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Bronze seals commemorate Indian tribes

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SACRAMENTO, Calif. ? State officials unveiled two new bronze seals during a morning ceremony May 28 to commemorate California's American Indian and Hispanic heritage.

The two 600-pound seals were placed next to the larger California State seal on the front steps of the state capitol.

Robert Hertzberg, Speaker Emeritus of the California State Assembly, worked nearly four years to procure the seals. An avid history buff, Hertzberg wrote legislation in 1998 to honor the Indian and Hispanic populations of California in hopes of having a permanent monument on the state capitol grounds.

"We wanted a monument that honored the different periods of sovereign rule in California," said Hertzberg after the ceremony. "Forty-plus generations of Native American rule in this state should be commemorated."

After the traditional norte?o, or northern Mexican, music of Mariachi Los Gallos warmed up the crowd, which numbered in the hundreds. Hertzberg gave an ebullient speech recounting the four-year process making the seals a reality.

Santa Rosa Rancheria tribal member Clarence Atwell then took the stage and led the crowd in a traditional blessing. "Maybe one day we'll have one of us move into this building as a gift to the Native American people of California," he said with a grin, gesturing toward the capitol building.

Hertzberg then returned to the stage to acknowledge the Commemorative Seals Commission and the dignitaries in attendance, including Dr. Pascual Marteles-Lopez, the Consul General of Spain in San Francisco. Commemorative Commission Chairman Larry Myers, who works for the California Native American Heritage Commission, stressed the importance of the symbolism behind the seals.

"Every third grader that walks in the west entrance to their state capitol will now learn something about our Indian and Hispanic heritage," said Myers.

The California Indian seal, which sits to the left of the main state seal, is a collage of images culled from various aspects of the diverse California Indian cultures. The two most prominent are of a woman and a child in the center with a man in traditional Miwok garb to their left. Below is a smaller image of two people in a canoe. Other images ring the perimeter of the seal.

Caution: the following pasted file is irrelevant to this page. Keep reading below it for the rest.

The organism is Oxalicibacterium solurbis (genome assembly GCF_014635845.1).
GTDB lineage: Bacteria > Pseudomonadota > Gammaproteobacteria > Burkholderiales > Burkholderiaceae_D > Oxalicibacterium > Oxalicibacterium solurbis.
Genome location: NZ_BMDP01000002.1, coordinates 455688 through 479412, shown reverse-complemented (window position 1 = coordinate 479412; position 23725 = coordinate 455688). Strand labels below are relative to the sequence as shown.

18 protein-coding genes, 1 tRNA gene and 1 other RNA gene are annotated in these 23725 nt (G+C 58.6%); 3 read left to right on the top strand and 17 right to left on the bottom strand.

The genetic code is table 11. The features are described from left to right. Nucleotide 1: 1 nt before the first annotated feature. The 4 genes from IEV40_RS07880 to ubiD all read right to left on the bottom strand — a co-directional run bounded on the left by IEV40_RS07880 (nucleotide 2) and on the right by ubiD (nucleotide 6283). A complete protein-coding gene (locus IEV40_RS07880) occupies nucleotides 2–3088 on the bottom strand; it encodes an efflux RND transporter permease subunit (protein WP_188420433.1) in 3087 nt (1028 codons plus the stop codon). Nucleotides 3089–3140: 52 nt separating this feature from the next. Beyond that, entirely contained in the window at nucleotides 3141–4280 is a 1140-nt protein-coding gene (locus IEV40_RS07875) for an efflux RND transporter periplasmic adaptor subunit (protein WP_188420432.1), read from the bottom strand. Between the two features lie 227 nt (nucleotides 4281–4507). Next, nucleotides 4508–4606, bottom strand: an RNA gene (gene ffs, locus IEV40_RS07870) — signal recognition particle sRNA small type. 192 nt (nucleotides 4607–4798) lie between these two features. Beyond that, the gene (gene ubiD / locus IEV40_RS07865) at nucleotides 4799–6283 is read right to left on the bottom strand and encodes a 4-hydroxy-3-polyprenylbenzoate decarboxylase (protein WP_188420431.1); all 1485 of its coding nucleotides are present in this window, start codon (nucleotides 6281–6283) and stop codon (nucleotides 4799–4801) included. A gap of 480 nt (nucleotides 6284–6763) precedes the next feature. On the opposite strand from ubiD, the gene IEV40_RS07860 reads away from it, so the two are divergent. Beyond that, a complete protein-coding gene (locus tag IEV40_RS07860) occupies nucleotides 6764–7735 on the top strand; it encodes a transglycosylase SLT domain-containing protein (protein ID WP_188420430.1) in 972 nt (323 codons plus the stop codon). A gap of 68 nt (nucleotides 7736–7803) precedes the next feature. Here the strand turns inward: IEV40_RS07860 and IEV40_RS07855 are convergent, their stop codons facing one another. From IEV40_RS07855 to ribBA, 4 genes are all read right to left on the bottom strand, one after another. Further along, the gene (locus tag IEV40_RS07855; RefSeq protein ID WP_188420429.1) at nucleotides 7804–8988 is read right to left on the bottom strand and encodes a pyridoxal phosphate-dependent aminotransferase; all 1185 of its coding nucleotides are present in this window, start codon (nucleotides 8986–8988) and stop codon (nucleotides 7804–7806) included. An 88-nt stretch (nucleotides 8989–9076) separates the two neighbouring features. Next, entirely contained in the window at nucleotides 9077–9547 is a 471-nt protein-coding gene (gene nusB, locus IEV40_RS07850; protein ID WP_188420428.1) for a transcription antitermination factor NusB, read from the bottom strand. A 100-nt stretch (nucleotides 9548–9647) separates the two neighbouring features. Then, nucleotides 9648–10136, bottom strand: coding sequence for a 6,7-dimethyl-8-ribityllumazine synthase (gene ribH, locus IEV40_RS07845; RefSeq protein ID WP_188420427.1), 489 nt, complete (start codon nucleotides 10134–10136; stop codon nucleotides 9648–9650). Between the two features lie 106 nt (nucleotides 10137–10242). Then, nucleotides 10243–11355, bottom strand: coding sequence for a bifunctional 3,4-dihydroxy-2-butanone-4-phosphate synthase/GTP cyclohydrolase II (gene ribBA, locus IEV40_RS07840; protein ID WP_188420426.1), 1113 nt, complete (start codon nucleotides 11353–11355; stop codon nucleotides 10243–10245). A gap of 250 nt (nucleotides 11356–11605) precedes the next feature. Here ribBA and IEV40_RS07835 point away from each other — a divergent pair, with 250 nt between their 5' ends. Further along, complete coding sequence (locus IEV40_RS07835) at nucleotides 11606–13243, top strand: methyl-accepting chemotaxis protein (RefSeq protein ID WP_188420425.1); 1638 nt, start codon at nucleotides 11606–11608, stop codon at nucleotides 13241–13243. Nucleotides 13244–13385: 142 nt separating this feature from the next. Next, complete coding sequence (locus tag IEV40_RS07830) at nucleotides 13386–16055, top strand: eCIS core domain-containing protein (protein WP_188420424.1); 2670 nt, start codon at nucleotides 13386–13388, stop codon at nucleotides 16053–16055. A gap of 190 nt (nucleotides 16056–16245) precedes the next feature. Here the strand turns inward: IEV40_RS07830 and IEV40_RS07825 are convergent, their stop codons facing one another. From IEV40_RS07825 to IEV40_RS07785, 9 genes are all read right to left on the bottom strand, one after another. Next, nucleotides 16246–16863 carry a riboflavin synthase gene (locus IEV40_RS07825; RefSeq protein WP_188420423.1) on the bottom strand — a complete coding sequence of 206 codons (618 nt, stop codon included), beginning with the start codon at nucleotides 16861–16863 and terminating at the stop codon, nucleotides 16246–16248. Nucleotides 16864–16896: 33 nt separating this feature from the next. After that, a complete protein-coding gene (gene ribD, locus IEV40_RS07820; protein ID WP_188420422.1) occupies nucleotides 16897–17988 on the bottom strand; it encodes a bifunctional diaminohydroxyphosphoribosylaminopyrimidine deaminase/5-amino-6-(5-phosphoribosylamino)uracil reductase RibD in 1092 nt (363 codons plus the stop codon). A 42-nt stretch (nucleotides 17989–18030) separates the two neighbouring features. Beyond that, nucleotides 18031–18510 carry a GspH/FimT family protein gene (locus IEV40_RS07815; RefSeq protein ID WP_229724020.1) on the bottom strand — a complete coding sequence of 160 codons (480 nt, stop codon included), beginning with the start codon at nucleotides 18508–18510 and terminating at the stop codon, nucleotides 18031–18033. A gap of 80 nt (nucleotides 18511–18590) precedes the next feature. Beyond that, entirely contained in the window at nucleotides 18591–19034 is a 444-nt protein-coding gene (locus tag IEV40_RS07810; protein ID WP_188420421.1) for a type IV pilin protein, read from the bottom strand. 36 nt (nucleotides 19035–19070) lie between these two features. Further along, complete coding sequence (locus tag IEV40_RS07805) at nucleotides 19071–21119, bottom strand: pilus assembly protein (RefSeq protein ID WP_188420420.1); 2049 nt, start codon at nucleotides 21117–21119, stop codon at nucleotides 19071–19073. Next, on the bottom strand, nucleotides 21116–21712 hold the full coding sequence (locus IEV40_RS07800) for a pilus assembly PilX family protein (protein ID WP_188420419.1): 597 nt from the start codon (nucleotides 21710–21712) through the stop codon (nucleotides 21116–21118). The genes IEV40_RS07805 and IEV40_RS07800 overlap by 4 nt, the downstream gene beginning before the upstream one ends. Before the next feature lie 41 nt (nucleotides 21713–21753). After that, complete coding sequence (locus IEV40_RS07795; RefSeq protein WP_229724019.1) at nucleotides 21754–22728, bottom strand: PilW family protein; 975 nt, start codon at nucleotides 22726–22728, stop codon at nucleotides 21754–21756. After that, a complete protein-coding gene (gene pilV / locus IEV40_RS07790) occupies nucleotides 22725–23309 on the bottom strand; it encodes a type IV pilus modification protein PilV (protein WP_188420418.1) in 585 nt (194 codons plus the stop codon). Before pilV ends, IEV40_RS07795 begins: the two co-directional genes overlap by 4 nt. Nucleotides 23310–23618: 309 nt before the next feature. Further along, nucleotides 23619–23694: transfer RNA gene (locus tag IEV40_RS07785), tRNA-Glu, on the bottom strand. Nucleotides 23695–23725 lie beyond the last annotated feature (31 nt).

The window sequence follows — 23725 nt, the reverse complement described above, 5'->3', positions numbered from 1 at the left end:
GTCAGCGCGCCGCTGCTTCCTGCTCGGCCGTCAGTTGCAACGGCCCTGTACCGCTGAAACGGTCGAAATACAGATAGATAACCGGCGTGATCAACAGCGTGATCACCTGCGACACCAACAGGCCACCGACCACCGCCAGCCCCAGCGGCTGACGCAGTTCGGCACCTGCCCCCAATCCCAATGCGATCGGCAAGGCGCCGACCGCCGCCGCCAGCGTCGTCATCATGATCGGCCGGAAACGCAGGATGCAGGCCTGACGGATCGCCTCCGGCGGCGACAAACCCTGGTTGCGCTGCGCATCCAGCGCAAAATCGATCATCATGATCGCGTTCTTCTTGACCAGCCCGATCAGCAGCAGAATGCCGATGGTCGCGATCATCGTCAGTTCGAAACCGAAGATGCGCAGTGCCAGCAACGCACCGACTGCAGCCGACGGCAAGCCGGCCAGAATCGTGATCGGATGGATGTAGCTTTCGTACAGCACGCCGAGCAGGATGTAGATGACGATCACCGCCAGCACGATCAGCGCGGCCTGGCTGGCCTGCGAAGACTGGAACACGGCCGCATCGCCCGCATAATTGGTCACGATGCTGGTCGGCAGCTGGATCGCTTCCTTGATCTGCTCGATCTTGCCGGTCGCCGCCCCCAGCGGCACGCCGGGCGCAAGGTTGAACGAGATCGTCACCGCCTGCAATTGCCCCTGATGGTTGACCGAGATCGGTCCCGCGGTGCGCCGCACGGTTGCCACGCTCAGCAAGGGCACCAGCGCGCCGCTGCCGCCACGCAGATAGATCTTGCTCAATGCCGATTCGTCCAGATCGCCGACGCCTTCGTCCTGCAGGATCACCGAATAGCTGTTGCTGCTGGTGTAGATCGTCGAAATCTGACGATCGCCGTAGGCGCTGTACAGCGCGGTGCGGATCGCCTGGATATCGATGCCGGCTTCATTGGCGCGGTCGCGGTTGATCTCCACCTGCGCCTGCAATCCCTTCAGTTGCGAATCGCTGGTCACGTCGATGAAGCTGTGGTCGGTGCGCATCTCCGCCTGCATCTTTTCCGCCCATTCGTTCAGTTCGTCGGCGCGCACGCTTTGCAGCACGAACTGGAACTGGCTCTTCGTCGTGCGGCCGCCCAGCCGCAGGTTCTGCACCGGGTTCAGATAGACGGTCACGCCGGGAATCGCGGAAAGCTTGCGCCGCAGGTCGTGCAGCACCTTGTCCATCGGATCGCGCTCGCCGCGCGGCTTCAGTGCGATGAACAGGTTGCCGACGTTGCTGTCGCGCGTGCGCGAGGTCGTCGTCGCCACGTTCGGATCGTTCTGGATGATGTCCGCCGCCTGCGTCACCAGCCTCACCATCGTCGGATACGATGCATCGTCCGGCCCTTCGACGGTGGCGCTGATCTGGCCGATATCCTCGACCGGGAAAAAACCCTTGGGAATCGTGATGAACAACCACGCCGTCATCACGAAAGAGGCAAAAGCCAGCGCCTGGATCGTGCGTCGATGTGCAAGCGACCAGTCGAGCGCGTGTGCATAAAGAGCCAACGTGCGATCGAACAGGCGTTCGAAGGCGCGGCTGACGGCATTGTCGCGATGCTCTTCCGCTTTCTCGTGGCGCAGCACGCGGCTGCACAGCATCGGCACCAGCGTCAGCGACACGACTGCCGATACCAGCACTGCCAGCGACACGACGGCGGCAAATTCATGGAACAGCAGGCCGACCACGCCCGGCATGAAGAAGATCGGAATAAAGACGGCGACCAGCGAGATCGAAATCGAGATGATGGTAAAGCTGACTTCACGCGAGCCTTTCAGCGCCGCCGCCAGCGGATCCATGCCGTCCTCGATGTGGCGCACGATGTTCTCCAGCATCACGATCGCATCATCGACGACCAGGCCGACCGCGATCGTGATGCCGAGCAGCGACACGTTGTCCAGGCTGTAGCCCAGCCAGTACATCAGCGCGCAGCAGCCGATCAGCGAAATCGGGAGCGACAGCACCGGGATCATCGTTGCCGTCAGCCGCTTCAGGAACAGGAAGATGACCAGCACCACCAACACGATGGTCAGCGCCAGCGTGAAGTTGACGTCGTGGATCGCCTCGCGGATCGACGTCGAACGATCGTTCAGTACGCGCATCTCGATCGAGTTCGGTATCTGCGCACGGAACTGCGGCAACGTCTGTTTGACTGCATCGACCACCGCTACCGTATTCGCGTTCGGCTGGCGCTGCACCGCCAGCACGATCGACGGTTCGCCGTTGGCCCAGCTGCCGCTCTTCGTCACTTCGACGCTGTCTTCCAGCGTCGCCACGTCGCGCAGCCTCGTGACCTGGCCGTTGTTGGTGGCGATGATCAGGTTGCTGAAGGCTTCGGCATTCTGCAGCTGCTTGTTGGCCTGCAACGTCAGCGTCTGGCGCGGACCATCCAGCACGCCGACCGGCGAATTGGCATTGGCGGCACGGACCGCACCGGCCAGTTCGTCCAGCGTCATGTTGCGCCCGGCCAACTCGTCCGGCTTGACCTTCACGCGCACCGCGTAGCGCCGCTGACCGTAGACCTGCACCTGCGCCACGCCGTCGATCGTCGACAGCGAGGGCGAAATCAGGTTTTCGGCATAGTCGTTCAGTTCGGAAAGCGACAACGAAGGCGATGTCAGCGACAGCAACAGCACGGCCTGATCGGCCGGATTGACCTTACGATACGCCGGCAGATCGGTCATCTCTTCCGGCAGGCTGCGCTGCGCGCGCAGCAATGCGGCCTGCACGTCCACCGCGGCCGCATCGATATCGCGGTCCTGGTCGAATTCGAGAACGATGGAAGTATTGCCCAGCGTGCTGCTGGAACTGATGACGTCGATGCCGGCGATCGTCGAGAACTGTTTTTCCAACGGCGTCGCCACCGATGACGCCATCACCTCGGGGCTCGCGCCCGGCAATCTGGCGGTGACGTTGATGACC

After a statewide search to find a designer for the seal, Luiseno artist Robert Freeman told the crowd that he was taken by surprise when he was selected.

"I'm just a typical artist. You know, goofing around with paint and stuff, when my wife kept insisting that I should submit my stuff for this job. I sent it in at the last minute right before we went away on vacation and when we got back I got a call telling me I was in on the deal," he said.

California Governor Gray Davis skipped the festivities and sent his Secretary of Foreign Affairs, Michael Flores, in his stead. Flores read a letter from Davis that praised the project and spoke of how the seals were representative of the state's heterogeneous makeup.

The ceremony concluded with remarks from State Librarian and Commemorative Commission member Dr. Kevin Starr. Traditional Maidu dancers concluded the ceremony.

Afterward, several reporters asked why the state did not also recognize several other historically significant ethnic groups in California, such as the Russians, Asians and African Americans. Starr replied that idea was to honor sovereign jurisdiction and not necessarily specific ethnic groups. He said that though the Russians had trading posts in the 1810s and 1820s located on the Sonoma County coast, near the northern boundary of Spanish settlement, they still leased their land from the Spanish and later Mexican governments and never claimed jurisdiction.

Though Spain had made claims on California as early as the 16th century, the establishment of the first mission at San Diego in 1769 is widely regarded as the beginning of the period of Spanish rule. California was then transferred to Mexico in the early 1820s after that country had gained independence.

English seafarer and pirate Sir Francis Drake landed on the Marin County coast as early as 1579, declaring the territory to be Nova Albion, or New England while bestowing on the bewildered Coast Miwoks the title of "subjects of the crown."

"But Drake and the English never came back, so they don't get a seal," said Starr with a laugh.

Nearby, Ira Hoaglen, co-owner of Wailaki's Indian Tacos and a Pomo tribal member, expressed pleasure at the ceremony but said the struggle of Indian people is far from over.

"I think these seals are pretty neat, but we should remember that struggle goes on for Indian people every single day, day in and day out. We still need to fight for about everything but we can win small victories like this with other Indians and our non-Indian friends."